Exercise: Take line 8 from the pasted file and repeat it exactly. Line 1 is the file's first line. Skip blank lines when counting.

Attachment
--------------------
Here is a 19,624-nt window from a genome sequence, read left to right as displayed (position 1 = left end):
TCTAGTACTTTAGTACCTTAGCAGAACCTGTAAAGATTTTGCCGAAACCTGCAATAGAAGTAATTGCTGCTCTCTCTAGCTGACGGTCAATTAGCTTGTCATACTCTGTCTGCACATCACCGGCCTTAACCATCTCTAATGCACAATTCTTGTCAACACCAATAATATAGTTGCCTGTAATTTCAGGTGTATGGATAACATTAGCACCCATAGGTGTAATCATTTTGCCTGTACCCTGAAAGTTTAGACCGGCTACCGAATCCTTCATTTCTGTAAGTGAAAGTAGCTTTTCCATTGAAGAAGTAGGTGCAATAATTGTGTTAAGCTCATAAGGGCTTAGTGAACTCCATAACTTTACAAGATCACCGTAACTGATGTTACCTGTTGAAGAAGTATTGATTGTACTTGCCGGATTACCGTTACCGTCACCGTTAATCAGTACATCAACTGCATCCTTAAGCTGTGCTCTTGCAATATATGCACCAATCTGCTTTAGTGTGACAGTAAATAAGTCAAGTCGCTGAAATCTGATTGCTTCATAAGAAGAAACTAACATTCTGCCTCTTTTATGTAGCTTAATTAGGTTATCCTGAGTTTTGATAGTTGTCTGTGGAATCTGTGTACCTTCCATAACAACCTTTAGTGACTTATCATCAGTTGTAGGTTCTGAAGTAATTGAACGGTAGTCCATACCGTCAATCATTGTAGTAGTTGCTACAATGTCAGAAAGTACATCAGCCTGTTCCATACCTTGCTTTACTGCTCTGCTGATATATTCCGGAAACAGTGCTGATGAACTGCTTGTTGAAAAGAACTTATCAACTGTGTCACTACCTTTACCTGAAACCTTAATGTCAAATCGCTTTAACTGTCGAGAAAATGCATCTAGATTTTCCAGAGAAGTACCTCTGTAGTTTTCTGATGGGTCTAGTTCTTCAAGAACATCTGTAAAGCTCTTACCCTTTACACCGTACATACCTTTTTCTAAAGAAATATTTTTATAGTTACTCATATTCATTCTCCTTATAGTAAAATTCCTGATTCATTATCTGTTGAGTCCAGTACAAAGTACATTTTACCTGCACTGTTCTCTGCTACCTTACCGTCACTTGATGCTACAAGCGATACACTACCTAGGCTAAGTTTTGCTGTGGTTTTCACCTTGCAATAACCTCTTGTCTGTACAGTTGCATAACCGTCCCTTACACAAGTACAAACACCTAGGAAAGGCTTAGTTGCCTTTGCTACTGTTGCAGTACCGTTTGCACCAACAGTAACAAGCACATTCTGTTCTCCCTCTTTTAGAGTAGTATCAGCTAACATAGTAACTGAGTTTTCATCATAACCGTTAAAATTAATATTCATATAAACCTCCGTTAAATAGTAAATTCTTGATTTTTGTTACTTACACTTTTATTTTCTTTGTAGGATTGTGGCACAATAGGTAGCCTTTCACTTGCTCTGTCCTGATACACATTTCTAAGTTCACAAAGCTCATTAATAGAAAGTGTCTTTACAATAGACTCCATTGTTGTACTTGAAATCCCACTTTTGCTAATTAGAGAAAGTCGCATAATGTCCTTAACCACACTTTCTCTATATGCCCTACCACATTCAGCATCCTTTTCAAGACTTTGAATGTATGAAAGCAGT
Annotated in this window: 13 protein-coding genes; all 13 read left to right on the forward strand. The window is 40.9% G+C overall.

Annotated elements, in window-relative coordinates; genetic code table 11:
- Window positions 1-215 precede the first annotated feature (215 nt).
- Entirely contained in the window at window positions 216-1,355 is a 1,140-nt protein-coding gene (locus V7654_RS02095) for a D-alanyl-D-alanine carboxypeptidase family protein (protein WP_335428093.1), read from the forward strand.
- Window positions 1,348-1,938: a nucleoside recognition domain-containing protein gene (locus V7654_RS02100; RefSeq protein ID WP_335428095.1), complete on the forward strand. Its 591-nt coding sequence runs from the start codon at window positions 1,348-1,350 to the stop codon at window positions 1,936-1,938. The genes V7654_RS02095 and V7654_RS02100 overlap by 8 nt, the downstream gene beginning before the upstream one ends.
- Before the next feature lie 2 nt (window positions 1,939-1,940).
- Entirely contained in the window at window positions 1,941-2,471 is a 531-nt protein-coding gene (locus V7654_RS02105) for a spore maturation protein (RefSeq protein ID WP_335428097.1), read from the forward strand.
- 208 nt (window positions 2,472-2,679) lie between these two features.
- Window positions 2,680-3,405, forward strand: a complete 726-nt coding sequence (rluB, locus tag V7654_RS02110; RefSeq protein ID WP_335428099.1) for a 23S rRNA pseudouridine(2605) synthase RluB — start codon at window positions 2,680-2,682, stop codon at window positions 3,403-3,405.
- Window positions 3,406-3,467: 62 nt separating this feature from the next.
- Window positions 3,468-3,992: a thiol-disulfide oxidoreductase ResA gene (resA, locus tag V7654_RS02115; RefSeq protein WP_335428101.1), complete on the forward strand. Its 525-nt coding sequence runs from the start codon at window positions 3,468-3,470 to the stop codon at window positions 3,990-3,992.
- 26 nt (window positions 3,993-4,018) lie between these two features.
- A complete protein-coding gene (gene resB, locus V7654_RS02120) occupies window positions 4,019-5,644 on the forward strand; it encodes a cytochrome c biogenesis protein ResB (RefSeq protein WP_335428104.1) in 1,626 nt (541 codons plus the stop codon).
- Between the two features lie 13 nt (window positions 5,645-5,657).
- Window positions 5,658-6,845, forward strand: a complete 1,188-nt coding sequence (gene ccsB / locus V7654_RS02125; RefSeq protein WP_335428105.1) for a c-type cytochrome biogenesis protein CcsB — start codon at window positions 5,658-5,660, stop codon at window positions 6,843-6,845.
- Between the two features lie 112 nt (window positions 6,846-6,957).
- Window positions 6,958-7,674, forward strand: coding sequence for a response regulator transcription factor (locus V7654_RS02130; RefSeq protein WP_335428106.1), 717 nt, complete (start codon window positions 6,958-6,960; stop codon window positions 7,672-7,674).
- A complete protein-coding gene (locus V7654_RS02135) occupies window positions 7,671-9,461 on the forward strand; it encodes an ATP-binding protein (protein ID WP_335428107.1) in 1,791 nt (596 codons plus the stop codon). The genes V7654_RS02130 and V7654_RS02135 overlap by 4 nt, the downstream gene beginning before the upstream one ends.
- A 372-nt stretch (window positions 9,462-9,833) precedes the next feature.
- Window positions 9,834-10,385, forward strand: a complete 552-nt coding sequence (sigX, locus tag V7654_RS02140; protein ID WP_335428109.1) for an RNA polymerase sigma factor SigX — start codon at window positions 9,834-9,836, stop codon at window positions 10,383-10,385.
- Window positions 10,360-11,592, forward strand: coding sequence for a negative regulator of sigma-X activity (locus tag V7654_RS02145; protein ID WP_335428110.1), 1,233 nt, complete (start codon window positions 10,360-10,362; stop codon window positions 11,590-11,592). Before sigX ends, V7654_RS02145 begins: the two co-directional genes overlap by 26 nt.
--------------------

- Before the next feature lie 2 nt (window positions 1,939-1,940).